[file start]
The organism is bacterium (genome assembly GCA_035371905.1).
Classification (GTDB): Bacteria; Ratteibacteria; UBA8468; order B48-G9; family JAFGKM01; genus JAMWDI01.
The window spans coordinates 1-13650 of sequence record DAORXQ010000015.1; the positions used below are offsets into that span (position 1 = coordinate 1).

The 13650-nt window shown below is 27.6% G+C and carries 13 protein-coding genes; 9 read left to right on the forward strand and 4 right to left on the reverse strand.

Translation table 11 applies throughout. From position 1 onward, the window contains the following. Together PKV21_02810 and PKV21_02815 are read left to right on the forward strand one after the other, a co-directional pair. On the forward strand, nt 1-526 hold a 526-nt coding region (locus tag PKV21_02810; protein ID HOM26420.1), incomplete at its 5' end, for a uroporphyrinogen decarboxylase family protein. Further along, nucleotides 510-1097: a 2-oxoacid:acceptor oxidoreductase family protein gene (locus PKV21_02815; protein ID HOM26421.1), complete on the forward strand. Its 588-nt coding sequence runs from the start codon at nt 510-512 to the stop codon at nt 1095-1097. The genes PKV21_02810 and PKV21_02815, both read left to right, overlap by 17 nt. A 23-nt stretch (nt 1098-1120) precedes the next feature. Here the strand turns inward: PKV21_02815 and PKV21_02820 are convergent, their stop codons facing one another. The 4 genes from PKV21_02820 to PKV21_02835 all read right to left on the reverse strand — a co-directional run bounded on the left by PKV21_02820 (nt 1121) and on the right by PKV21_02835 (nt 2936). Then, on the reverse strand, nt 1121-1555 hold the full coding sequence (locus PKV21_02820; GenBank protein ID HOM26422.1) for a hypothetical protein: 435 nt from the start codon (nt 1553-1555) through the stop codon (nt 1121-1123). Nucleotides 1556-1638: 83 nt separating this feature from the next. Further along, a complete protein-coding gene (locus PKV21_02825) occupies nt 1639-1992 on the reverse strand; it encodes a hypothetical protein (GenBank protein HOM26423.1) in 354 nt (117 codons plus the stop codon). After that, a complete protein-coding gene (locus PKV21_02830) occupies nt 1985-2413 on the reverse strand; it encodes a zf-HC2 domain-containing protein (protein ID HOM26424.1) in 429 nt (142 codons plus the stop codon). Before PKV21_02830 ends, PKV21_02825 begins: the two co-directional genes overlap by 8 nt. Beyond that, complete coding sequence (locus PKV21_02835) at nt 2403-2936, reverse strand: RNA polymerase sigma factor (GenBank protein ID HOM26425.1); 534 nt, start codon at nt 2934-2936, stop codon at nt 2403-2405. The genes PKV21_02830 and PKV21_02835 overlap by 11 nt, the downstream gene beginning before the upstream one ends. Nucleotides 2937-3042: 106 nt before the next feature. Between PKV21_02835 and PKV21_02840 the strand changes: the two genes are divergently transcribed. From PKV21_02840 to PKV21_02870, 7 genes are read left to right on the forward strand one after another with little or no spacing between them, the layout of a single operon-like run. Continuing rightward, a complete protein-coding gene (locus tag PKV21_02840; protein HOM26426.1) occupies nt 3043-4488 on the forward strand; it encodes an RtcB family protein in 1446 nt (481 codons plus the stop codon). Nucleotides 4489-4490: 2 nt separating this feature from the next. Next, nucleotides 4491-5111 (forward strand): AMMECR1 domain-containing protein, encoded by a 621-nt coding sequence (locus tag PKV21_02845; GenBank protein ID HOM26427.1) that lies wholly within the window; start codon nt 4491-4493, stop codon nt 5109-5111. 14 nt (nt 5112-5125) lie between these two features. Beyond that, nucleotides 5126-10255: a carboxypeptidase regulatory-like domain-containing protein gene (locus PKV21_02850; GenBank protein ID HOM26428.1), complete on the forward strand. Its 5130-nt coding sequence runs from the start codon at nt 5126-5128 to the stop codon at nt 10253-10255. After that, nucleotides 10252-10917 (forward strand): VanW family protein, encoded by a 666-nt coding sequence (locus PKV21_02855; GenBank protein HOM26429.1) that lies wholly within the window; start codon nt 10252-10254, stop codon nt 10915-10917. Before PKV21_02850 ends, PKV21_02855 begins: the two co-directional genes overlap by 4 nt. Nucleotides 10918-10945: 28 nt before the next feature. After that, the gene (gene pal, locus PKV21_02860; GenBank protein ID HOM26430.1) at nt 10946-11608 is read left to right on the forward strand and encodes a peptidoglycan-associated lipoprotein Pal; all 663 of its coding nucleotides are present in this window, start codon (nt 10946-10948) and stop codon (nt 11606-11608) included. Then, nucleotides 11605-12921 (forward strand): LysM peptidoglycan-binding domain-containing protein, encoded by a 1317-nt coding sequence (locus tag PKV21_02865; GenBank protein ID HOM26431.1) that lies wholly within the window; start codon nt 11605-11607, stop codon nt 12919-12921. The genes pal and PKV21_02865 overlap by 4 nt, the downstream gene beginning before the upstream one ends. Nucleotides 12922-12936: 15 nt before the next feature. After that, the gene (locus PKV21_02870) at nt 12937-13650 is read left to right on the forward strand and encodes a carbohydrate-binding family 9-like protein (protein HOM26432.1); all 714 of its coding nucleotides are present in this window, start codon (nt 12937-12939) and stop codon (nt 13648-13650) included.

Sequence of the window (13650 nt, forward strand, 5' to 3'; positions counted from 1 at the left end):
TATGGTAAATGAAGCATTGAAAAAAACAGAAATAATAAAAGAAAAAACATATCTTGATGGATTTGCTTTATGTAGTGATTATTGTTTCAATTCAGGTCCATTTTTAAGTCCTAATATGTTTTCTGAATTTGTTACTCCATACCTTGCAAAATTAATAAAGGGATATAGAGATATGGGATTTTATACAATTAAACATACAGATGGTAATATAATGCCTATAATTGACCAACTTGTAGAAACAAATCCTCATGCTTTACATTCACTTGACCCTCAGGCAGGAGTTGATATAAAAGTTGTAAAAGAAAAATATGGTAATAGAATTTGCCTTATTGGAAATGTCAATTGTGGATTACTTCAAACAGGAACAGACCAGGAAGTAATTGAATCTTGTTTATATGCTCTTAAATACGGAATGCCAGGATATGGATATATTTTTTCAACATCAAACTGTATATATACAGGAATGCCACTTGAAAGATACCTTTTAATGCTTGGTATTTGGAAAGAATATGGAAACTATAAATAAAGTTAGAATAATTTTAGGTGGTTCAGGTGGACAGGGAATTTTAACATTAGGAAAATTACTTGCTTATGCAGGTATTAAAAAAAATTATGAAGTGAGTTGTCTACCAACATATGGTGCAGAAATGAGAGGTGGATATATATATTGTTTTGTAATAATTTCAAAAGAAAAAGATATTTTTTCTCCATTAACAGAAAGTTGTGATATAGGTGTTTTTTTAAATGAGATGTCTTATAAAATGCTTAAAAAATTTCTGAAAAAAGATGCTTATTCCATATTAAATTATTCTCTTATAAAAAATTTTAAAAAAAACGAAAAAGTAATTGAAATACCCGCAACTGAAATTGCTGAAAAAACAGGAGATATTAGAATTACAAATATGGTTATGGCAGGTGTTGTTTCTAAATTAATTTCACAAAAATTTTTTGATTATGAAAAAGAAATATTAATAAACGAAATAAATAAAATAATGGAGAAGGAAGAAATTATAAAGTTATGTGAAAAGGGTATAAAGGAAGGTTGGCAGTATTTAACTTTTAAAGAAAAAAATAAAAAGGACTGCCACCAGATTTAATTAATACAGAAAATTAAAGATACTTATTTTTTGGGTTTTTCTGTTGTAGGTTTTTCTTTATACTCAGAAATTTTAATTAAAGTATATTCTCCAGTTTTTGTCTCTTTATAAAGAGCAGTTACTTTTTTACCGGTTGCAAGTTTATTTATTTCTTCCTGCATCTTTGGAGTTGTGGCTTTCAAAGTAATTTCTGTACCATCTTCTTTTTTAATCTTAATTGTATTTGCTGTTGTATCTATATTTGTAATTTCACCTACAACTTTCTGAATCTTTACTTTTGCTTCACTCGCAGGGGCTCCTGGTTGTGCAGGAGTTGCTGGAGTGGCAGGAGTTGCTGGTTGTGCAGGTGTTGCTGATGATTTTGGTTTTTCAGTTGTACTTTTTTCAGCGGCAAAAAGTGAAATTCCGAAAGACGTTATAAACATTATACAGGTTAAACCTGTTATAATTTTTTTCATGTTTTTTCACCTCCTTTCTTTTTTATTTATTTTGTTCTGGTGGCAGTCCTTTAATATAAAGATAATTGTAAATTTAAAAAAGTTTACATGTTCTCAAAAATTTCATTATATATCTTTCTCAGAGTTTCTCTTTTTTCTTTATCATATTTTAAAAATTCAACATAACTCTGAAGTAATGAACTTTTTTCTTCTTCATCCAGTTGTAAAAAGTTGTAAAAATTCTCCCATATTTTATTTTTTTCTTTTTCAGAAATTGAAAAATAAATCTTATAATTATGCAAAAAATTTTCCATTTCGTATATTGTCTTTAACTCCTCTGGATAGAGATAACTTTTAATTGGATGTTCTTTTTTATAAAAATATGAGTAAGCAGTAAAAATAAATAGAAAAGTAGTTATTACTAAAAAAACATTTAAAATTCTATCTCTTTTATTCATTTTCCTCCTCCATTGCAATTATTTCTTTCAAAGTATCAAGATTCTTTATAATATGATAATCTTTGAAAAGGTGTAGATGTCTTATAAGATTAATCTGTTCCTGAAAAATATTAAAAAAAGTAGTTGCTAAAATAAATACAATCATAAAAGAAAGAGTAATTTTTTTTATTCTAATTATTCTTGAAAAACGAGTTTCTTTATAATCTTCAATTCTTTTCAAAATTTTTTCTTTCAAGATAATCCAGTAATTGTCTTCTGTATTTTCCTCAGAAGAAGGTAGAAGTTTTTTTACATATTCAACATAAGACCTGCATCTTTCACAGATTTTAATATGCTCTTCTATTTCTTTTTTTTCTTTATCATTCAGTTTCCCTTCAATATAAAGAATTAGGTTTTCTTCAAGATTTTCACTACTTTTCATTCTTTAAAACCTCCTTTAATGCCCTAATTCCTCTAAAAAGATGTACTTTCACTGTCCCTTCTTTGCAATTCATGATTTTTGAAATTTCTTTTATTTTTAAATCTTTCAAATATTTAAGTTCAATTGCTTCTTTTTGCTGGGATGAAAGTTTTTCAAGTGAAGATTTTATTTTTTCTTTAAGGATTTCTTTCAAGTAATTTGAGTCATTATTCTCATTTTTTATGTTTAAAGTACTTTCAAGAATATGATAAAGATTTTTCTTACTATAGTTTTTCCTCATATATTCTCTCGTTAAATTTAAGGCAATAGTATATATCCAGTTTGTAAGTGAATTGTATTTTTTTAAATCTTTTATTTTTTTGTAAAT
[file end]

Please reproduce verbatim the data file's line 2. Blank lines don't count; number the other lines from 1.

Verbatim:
Classification (GTDB): Bacteria; Ratteibacteria; UBA8468; order B48-G9; family JAFGKM01; genus JAMWDI01.